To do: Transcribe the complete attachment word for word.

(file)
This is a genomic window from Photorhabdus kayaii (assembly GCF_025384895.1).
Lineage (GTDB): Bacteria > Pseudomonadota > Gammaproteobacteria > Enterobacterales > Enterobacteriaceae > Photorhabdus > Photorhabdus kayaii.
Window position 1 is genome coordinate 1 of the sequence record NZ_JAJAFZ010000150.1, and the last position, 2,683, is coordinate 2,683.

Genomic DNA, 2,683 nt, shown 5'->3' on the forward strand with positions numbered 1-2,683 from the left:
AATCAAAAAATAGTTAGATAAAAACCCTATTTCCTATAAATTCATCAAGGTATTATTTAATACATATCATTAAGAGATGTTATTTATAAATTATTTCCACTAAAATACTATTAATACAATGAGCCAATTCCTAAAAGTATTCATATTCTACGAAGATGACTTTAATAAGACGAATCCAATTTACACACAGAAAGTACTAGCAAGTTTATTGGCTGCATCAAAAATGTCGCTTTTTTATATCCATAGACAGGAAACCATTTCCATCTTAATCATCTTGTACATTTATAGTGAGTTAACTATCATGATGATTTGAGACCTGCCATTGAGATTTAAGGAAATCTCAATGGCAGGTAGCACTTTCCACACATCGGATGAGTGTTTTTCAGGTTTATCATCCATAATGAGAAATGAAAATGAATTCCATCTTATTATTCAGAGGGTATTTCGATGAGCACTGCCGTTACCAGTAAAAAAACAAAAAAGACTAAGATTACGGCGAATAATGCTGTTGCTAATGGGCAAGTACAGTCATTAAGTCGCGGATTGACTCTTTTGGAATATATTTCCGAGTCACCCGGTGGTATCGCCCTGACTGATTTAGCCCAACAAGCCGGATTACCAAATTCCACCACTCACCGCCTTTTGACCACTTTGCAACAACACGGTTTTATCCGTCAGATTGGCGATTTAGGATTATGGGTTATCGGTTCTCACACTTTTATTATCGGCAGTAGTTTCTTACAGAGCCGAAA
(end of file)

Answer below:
This is a genomic window from Photorhabdus kayaii (assembly GCF_025384895.1).
Lineage (GTDB): Bacteria > Pseudomonadota > Gammaproteobacteria > Enterobacterales > Enterobacteriaceae > Photorhabdus > Photorhabdus kayaii.
Window position 1 is genome coordinate 1 of the sequence record NZ_JAJAFZ010000150.1, and the last position, 2,683, is coordinate 2,683.

Genomic DNA, 2,683 nt, shown 5'->3' on the forward strand with positions numbered 1-2,683 from the left:
AATCAAAAAATAGTTAGATAAAAACCCTATTTCCTATAAATTCATCAAGGTATTATTTAATACATATCATTAAGAGATGTTATTTATAAATTATTTCCACTAAAATACTATTAATACAATGAGCCAATTCCTAAAAGTATTCATATTCTACGAAGATGACTTTAATAAGACGAATCCAATTTACACACAGAAAGTACTAGCAAGTTTATTGGCTGCATCAAAAATGTCGCTTTTTTATATCCATAGACAGGAAACCATTTCCATCTTAATCATCTTGTACATTTATAGTGAGTTAACTATCATGATGATTTGAGACCTGCCATTGAGATTTAAGGAAATCTCAATGGCAGGTAGCACTTTCCACACATCGGATGAGTGTTTTTCAGGTTTATCATCCATAATGAGAAATGAAAATGAATTCCATCTTATTATTCAGAGGGTATTTCGATGAGCACTGCCGTTACCAGTAAAAAAACAAAAAAGACTAAGATTACGGCGAATAATGCTGTTGCTAATGGGCAAGTACAGTCATTAAGTCGCGGATTGACTCTTTTGGAATATATTTCCGAGTCACCCGGTGGTATCGCCCTGACTGATTTAGCCCAACAAGCCGGATTACCAAATTCCACCACTCACCGCCTTTTGACCACTTTGCAACAACACGGTTTTATCCGTCAGATTGGCGATTTAGGATTATGGGTTATCGGTTCTCACACTTTTATTATCGGCAGTAGTTTCTTACAGAGCCGAAA